RAWLINS — Carbon County School District No. 1 and local law enforcement officials have started discussing school safety as a result of concerns following the Parkland, Florida, shooting Feb. 14 at Marjory Stoneman Douglas High School.
During a Thursday evening workshop, local principals, Rawlins Police Chief Troy Palmer and Carbon County Sheriff Archie Roybal shared their greatest concerns and areas of safety they hope to address.
Rawlins principals Darren Heslep and Ryan Searle and Little Snake River Valley School Principal Joel Thomas shared similar concerns with video surveillance cameras in their schools, saying they had little or no footage available.
“Our cameras are really old,” Searle said. “If something did happen it would be really hard to discover where it happened. It is kind of the nuts and bolts of the building and the in and outs.
Currently, Rawlins Middle School and Rawlins High Schoolnd RHS each have 16 cameras while LSRV has zero.
Superintendent Mike Hamel said each individual camera could cost about $1,800 to replace.
In addition to camera concerns, several of the principals also touched on the schools’ open access points during the day. Despite new security entry systems at each school, Heslep and Thomas said there are points people can avoid being let into the building.
Heslep said RHS’s open campus lunch period and after school functions like choir concerts are two of his biggest concerns.
“We frequently host events, band concerts, plays — all those types of things,” he said. “Our doors are open and anybody can come in and out and hang out, and anybody can access big parts of the building at anytime.”
Heslep said he hopes to secure the building a little bit more during those times.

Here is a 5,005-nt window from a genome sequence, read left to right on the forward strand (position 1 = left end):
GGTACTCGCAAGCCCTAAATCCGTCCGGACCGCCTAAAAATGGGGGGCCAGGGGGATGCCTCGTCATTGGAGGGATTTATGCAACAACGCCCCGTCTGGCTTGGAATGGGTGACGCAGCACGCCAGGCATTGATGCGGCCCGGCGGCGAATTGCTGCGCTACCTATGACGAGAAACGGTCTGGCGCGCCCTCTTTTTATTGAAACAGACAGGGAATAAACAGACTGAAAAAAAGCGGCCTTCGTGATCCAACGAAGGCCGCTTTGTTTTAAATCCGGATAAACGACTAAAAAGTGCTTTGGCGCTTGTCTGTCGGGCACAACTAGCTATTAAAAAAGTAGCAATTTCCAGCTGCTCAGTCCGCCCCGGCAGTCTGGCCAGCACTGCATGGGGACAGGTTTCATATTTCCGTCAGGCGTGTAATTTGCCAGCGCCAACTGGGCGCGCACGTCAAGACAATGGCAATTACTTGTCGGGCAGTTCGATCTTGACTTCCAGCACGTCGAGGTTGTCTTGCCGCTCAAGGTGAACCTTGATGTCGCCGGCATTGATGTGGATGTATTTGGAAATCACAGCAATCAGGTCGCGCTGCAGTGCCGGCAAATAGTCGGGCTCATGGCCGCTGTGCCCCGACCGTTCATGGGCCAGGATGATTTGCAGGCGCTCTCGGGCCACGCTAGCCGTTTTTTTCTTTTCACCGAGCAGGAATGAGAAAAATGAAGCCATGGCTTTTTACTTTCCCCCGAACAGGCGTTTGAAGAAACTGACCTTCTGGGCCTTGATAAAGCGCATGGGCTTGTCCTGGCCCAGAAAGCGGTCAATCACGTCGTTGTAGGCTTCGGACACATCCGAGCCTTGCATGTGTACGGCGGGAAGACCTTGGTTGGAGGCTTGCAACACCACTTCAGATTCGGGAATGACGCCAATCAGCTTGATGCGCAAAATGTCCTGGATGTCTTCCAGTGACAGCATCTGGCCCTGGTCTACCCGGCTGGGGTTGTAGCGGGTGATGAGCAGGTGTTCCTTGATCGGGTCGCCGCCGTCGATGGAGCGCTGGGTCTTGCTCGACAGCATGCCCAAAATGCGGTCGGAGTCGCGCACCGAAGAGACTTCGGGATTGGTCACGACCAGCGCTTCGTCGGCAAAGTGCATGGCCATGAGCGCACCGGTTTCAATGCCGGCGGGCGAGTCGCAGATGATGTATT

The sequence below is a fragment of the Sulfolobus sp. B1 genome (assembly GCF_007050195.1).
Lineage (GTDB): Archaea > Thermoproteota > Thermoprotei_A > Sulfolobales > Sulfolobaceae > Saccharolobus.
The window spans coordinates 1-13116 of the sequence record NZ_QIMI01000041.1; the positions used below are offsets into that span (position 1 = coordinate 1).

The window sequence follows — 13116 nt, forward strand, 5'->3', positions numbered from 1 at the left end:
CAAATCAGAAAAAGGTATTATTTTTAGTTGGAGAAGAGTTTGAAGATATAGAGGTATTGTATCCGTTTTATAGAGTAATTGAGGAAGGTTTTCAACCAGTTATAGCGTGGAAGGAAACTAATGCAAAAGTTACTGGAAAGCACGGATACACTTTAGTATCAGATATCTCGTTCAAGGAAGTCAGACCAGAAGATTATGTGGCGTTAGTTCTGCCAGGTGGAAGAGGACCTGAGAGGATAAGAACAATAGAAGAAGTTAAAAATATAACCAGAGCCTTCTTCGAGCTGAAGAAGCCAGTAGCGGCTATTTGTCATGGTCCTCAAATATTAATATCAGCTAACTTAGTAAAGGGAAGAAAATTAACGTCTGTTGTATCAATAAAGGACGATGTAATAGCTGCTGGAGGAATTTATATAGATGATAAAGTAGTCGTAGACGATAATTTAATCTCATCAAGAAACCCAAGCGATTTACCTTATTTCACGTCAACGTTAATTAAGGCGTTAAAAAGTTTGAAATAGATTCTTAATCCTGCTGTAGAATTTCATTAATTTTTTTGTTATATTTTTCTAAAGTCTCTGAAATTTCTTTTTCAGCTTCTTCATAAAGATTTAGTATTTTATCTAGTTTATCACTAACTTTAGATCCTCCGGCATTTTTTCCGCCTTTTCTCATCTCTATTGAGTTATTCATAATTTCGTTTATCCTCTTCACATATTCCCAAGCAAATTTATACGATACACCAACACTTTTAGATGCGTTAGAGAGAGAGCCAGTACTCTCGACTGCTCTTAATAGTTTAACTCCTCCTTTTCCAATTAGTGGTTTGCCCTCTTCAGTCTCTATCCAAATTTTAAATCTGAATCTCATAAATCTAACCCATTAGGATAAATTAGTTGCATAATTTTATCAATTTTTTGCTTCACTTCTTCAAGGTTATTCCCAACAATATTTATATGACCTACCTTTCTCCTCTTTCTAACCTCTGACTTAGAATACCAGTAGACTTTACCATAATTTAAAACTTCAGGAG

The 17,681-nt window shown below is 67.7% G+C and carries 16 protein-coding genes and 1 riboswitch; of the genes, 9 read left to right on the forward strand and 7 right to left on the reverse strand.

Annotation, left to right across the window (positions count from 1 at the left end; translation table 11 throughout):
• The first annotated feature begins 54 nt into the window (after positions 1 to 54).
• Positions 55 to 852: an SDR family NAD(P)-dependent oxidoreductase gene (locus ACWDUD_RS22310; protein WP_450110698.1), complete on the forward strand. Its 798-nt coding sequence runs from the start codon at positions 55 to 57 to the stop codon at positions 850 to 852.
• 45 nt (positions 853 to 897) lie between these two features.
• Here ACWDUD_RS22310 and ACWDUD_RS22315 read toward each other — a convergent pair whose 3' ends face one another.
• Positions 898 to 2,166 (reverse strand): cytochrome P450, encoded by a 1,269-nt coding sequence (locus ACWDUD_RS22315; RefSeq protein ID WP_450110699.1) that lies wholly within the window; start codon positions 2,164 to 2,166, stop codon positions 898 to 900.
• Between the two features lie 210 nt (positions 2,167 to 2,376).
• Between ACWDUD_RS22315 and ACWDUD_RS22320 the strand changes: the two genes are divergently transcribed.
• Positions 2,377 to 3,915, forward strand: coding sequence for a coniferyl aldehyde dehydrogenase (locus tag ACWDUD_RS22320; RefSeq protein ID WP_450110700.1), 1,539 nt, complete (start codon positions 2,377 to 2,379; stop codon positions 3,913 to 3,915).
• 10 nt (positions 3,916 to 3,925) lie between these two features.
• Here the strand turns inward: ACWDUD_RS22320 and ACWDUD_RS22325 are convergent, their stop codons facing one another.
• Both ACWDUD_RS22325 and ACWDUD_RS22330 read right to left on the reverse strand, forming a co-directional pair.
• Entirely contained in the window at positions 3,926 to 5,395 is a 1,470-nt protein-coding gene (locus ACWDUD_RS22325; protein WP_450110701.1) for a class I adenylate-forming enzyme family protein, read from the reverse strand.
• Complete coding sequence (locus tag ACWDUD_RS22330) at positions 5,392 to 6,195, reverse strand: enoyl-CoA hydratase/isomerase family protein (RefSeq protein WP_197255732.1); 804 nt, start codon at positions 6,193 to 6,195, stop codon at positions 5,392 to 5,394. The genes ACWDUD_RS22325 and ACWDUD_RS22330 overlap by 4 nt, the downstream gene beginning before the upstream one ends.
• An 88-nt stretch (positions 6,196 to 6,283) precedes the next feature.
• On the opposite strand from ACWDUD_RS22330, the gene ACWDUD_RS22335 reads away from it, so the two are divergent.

Thomas added LSRV has concerns about people coming and going before and after school and pointed out buses as something that also needed to be addressed.
“Those are all (times and) places they are sitting ducks,” he said.
Trustees Denise Pfeffer and Holley Nicholson questioned if practicing drills beyond classroom times would be necessary to help in cases of emergencies.
“A majority of time we do our drill when the kids are in the classroom, but what about when the kids are being dropped off at school, when they are leaving the building?” Pfeffer asked.
Palmer, said if someone wanted to get in to the building they could. He added the districts preparation for a shooting would be key moving forward.
“Circumstances may change and your environment might change, but your plan should always be the same,” he said.
Palmer said the district and law enforcement have lacked in communication and need to work together to get back on the same page.
“The law enforcement does not know where your guys’ exact locations are for evacuation processes for each school specifically,” Palmer said. “I think that is something that really needs to be narrowed down.”
Although principals would like officers on campus more, Palmer said, the enforcement budget does not allow for it.
“Since 2008, we used to have 21 officers,” Palmer said. “I am down to 18 now.”
Palmer said one of the best things schools could do is stay consistent.
In the event the district did decide to help support a staff member, Hamel said the officer would be responsible for following the enforcement policies rather than the district’s.
“My history would be that the law enforcement employs the person, so they are a law enforcement officer,” Hamel said.
This could potentially affect the officer’s ability to act on situations by the district’s policy.
“When a school person may have reasonable suspicion to maybe search a locker or search an individual and the law enforcement is handed something different,” he said. “If that standard is different, sometimes they have to work with the school personnel or sometimes they have to call in a separate officer.”
Thomas said LSRV has received more help from the sheriff’s office the past few months and now only goes a day or two without law enforcement on duty in the area as compared to in the past where the town had gone a week without law enforcement.
“The concern that we have is response time,” he said. “If we have an emergency and there is a deputy on, there is a good chance they are not in Baggs. They are covering the whole county.”
Thomas said the town is currently advertising for a town officer.
Hamel, Palmer and Roybal further plan to meet more to determine what areas can be addressed and what is financially available. Trustee Matt Feldmann, meanwhile, plans to contact other school districts around the country to gain insight on some safety procedures.